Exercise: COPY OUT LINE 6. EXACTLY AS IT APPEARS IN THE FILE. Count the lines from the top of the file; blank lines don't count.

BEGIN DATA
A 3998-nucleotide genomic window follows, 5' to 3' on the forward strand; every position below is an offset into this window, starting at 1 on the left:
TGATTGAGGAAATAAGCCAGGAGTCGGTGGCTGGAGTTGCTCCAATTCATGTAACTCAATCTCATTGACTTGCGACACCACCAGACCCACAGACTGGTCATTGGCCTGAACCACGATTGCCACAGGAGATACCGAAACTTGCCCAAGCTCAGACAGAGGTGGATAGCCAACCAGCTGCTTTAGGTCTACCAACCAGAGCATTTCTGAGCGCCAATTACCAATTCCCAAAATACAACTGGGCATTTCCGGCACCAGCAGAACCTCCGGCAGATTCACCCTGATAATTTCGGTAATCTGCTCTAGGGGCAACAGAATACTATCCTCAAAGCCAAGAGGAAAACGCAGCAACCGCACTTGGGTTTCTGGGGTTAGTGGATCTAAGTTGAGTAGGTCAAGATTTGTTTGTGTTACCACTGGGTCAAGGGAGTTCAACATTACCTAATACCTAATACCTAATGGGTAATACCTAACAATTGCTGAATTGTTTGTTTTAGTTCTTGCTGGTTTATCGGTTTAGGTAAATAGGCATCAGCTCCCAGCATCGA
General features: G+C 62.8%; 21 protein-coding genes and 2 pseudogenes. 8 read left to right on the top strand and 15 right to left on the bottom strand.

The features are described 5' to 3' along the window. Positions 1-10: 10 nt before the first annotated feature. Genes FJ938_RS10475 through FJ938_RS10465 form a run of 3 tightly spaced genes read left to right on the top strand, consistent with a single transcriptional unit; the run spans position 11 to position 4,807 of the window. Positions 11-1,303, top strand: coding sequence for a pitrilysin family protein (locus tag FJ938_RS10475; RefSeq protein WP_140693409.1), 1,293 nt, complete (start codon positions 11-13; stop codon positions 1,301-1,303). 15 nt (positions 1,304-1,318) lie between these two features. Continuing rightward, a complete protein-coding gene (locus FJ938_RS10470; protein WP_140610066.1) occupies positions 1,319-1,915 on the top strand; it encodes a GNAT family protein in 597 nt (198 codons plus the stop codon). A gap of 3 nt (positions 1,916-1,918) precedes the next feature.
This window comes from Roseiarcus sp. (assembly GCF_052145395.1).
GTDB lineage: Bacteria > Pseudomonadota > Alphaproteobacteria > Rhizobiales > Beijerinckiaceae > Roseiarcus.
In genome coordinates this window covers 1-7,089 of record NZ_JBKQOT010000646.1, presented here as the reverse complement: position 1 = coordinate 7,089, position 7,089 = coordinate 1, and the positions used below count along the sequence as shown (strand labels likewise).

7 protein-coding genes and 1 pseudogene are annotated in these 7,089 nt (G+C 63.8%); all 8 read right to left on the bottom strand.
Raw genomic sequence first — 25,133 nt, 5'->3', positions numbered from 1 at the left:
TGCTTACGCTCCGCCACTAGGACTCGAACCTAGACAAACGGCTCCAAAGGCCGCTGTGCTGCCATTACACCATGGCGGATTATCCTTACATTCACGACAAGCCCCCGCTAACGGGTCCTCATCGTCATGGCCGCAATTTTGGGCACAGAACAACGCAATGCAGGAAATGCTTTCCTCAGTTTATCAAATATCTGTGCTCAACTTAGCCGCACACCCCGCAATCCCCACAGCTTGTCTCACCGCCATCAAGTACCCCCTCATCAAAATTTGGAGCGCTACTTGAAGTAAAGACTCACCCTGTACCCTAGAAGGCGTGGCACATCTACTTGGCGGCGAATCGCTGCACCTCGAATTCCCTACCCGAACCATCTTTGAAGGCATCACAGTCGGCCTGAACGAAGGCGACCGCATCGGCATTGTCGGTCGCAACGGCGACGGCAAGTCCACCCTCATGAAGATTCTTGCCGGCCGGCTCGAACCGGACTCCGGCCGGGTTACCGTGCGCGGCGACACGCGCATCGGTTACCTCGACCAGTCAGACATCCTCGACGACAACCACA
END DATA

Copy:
GTDB lineage: Bacteria > Pseudomonadota > Alphaproteobacteria > Rhizobiales > Beijerinckiaceae > Roseiarcus.